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I only scrub the wok clean using a scrubbing brush and lots of dishwashing liquid, then I blue the wok, scrub with water then oil and cook over high heat. Takes about 45 minutes max after that it will naturally begin to develop a good coating but nothing sticks anyway.

 

while I’m sure lots of ways work the simplest is to use the wok and let it happen naturally.

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On 10/9/2021 at 10:19 PM, EatingBen said:

...while I’m sure lots of ways work the simplest is to use the wok and let it happen naturally.

I bought and used my wok in my pre-eG days. Haven't used it much lately though I was gung ho in using it quite a bit originally.

I was told the wok hei would develop over time through use, and it did. 

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  • 2 months later...

Hello to All. I'm new to this forum so I'm just getting my bearings. Anyway, I just bought a new 14" flat bottom carbon steel wok. Followed several different YouTube tutorials and I guess I selected all the wrong tips. I washed and scrubbed the wok before I did anything with a metal scouring brush. Dried it then burned all the manufacturers coating off and blued the whole thing inside and out. I have a 9 kW gas burner so there was plenty of heat. Washed, scoured, and dried it again. Then I heated it up and began to spread Sunflower oil lightly over the surface until it began to smoke and blacken. Repeated this several times building up layers. I don't think I hit it hard enough with the heat but it was smoking like in the tutorials. Maybe did too many layers as well. After I was done the touch was not nice and slick. It was rough and a little sticky. I cooked my first stir fry with thin sliced pork first, followed by the veggies and then the noodles. Everything went well until the noodles. I soaked about 400 grams of quick cooking Chinese noodles in hot water, drained them, and into the wok they went. Did OK at first but then they began to stick. Nothing to ruin the meal but I had seen the pros flipping and scraping with a ladle and nothing got stuck. So I soaked the wok for a day and all the burned noodles came off easily. Second time I do the same ingredients but lowered the heat when I put in the noodles and added some water with the oil. Same result but less. I'm fairly confident this is operator error and not the wok or ingredients. My question is, has this happened to anyone else? If so, what was the solution? Throw the damn thing in the garbage or persevere until you got it right? I'm not throwing mine out yet so some tips would be welcomed. Thanks, Big Bird.

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4 hours ago, Big Bird 8855 said:

My question is, has this happened to anyone else? If so, what was the solution? Throw the damn thing in the garbage or persevere until you got it right? I'm not throwing mine out yet so some tips would be welcomed. Thanks, Big Bird.

 

Of course...you could not cook noodles until the wok really develops a good seasoning.  And you could use a lot more oil (both of which are probably taking place when you watch the pros).

 

Though often too much oil is used in the original attempt at seasoning.

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Mitch Weinstein aka "weinoo"

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Thanks Weinoo. That was my assessment. The pros use a lot more oil. But I don't really like oily noodles. I'm thinking about cooking the noodles separately in another pot but that sort of defeats the purpose of having a wok. I'm sure I need more attempts. So I'll keep on trucking. Thanks.

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On 12/17/2021 at 10:32 AM, Big Bird 8855 said:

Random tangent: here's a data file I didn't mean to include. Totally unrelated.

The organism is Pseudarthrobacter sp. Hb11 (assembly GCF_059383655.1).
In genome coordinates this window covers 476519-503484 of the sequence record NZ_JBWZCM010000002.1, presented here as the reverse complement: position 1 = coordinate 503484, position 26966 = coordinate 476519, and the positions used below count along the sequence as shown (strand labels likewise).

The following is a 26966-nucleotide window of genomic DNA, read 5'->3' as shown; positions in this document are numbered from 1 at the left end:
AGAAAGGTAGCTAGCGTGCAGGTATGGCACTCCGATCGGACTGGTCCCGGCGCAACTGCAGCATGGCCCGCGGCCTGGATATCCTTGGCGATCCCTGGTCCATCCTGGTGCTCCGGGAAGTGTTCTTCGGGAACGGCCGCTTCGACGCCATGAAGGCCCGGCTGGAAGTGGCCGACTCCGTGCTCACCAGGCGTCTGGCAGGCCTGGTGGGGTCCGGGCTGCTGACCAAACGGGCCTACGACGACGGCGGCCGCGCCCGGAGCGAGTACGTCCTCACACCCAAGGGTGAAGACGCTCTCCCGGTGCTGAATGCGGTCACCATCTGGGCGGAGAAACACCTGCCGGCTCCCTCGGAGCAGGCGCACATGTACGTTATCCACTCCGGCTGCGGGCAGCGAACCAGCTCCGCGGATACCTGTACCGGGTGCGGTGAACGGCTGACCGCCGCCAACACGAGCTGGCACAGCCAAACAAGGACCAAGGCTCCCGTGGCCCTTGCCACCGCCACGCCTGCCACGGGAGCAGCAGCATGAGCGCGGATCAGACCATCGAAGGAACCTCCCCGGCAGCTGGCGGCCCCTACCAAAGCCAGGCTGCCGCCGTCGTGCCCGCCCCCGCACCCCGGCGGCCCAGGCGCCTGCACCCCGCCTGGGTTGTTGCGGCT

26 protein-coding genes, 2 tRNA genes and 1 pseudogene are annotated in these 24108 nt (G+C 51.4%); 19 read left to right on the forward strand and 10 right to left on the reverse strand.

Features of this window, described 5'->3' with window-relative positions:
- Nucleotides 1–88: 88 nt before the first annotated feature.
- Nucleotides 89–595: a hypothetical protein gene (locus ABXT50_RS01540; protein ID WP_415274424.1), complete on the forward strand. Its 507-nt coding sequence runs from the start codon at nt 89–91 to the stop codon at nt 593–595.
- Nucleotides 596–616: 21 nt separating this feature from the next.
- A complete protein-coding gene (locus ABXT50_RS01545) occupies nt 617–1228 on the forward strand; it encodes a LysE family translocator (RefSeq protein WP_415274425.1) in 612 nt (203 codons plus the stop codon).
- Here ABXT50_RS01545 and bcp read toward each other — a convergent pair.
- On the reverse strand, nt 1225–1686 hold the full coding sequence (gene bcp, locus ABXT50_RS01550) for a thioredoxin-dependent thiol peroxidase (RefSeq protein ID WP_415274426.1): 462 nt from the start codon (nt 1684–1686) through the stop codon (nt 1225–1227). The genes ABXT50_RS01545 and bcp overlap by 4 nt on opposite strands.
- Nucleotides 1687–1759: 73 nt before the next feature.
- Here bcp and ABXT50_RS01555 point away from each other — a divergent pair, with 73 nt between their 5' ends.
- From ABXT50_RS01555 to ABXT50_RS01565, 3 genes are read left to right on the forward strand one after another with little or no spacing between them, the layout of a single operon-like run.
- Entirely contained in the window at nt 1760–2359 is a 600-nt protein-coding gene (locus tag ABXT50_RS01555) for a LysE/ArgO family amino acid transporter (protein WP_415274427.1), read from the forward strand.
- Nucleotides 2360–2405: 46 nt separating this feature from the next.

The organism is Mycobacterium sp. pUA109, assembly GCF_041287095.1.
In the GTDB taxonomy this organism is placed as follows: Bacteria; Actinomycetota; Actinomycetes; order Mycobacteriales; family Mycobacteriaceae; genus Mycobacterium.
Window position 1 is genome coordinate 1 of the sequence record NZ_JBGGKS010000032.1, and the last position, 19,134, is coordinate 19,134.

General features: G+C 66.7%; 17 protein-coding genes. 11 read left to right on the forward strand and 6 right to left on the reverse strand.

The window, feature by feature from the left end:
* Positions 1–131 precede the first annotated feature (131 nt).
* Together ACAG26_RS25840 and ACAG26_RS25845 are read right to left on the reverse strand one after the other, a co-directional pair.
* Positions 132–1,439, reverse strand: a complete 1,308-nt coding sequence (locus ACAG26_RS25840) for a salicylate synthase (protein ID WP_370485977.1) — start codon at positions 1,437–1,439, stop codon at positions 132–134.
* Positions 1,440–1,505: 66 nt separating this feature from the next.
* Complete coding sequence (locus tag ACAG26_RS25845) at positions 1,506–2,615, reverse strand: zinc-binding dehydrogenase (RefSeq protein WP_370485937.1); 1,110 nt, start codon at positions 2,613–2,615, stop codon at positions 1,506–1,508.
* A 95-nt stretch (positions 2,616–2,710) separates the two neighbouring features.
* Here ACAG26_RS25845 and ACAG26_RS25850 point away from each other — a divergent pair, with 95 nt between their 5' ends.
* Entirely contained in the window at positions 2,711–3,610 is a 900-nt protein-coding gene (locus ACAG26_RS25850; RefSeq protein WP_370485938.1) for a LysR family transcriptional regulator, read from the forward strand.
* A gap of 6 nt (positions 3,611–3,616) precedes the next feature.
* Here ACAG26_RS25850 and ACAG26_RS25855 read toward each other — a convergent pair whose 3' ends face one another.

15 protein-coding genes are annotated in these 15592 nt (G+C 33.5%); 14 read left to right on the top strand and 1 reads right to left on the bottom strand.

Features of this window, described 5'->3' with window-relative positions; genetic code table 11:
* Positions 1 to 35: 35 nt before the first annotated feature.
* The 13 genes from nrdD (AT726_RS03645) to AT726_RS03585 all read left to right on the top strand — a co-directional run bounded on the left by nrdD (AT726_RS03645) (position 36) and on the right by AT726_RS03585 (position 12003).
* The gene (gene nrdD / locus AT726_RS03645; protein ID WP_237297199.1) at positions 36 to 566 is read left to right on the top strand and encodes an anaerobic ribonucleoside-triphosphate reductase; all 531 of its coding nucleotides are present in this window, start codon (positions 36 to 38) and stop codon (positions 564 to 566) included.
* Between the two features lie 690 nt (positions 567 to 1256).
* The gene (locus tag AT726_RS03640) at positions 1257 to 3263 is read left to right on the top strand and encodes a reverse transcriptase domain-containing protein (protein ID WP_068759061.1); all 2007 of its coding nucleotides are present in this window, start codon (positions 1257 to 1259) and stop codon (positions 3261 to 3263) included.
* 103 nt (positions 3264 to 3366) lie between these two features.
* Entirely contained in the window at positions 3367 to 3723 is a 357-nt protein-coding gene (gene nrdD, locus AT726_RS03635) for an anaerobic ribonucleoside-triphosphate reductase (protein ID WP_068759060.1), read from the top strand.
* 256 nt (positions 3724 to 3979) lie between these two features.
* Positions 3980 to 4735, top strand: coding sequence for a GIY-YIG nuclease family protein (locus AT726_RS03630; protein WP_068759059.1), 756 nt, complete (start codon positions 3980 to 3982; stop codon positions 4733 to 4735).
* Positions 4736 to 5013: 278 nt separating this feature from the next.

It was rough and a little sticky.


You didn't give it enough heat.  And your layers of oil might have been too thick. Thinner layers of oil don't just produce an even coating, but they harden faster than a thicker layer of oil. The general rule of thumb is always to wipe the oil on, then carefully wipe it off, then hit it with heat.

 

Light and heat, as has been said many times, are the enemy of oil, but... heat is the friend of seasoning.  If the seasoning is sticky, keep giving it more heat- and, if you have it, more time exposed to heat.  A slightly lower heat for a longer time tends to polymerize oil a bit better than a quick blast of intense heat.  This is why I always season in an oven.  If your handles come off, like the OPs do, and your wok fits in the oven, that's how I'd do it.

You can't go too thin with the oil layers.  It's way better to have 10 microscopically thin layers than 3 goopy bumpy ones.

And, as mentioned in the original post, I'd hit it with some very fine grit sandpaper (anywhere between 320-600).   This isn't something that's normally done with cast iron, but, cast iron has a much rougher/much more grippier surface than steel.

Edited by scott123 (log)
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If you're using truly hot wok burner, then I don't think there's any point to seasoning it ... those things will incinerate any seasoning just like a self-cleaning oven. If you're using the thing at more normal sauté temperatures then you can treat it just like a cast iron skillet. The sunflower oil you're using is fine; it's got a lot of unsaturated oil that will polymerize nicely. But it will take quite a few coats (preferably very thin ones like Scott says) before it really helps. And you have to cook them on at a temperature that's past the smoke point by a little bit. A good coating is not just polymerized oil, but also partly carbonized. That means you need to make some charcoal.

Notes from the underbelly

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Thanks guys. I did give it some high heat after the first stir fry. I soaked the wok and then scraped off all the stuck noodles. That's when I tried again and I went well beyond the smoke point. The result was some little glittery flakes (charcoal) that I wiped out with a paper towel. So I knew I had gotten the thing really hot. I'm going to sand it down with some very fine grit sandpaper and do several very light coats of oil. Maybe it's a story about building the coats up over time and not being so impatient. But when you watch the tutorials, it sounds so easy.